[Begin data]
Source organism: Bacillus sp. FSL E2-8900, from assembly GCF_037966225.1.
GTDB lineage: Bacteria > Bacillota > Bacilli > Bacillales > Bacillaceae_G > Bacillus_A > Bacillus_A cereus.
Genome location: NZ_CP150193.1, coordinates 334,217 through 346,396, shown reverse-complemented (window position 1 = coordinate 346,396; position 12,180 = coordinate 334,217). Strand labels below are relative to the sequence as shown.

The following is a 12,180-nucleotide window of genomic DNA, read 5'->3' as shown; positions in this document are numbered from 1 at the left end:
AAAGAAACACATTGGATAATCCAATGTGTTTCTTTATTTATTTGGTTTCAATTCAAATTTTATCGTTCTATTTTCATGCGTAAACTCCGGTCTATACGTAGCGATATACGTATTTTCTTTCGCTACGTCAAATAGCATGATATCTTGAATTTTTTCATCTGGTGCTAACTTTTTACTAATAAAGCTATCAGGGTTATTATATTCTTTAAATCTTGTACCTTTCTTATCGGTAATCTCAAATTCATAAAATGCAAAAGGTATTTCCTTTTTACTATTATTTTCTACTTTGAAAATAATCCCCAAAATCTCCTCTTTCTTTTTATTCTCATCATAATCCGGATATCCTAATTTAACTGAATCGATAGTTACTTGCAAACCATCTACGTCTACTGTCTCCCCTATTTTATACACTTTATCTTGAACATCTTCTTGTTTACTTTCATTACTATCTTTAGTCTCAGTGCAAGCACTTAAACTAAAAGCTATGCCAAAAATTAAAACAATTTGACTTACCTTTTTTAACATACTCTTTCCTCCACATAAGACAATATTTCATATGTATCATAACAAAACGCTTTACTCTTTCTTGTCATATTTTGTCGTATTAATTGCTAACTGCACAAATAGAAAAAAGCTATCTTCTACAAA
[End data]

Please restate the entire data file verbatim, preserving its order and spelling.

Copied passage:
Source organism: Bacillus sp. FSL E2-8900, from assembly GCF_037966225.1.
GTDB lineage: Bacteria > Bacillota > Bacilli > Bacillales > Bacillaceae_G > Bacillus_A > Bacillus_A cereus.
Genome location: NZ_CP150193.1, coordinates 334,217 through 346,396, shown reverse-complemented (window position 1 = coordinate 346,396; position 12,180 = coordinate 334,217). Strand labels below are relative to the sequence as shown.

The following is a 12,180-nucleotide window of genomic DNA, read 5'->3' as shown; positions in this document are numbered from 1 at the left end:
AAAGAAACACATTGGATAATCCAATGTGTTTCTTTATTTATTTGGTTTCAATTCAAATTTTATCGTTCTATTTTCATGCGTAAACTCCGGTCTATACGTAGCGATATACGTATTTTCTTTCGCTACGTCAAATAGCATGATATCTTGAATTTTTTCATCTGGTGCTAACTTTTTACTAATAAAGCTATCAGGGTTATTATATTCTTTAAATCTTGTACCTTTCTTATCGGTAATCTCAAATTCATAAAATGCAAAAGGTATTTCCTTTTTACTATTATTTTCTACTTTGAAAATAATCCCCAAAATCTCCTCTTTCTTTTTATTCTCATCATAATCCGGATATCCTAATTTAACTGAATCGATAGTTACTTGCAAACCATCTACGTCTACTGTCTCCCCTATTTTATACACTTTATCTTGAACATCTTCTTGTTTACTTTCATTACTATCTTTAGTCTCAGTGCAAGCACTTAAACTAAAAGCTATGCCAAAAATTAAAACAATTTGACTTACCTTTTTTAACATACTCTTTCCTCCACATAAGACAATATTTCATATGTATCATAACAAAACGCTTTACTCTTTCTTGTCATATTTTGTCGTATTAATTGCTAACTGCACAAATAGAAAAAAGCTATCTTCTACAAA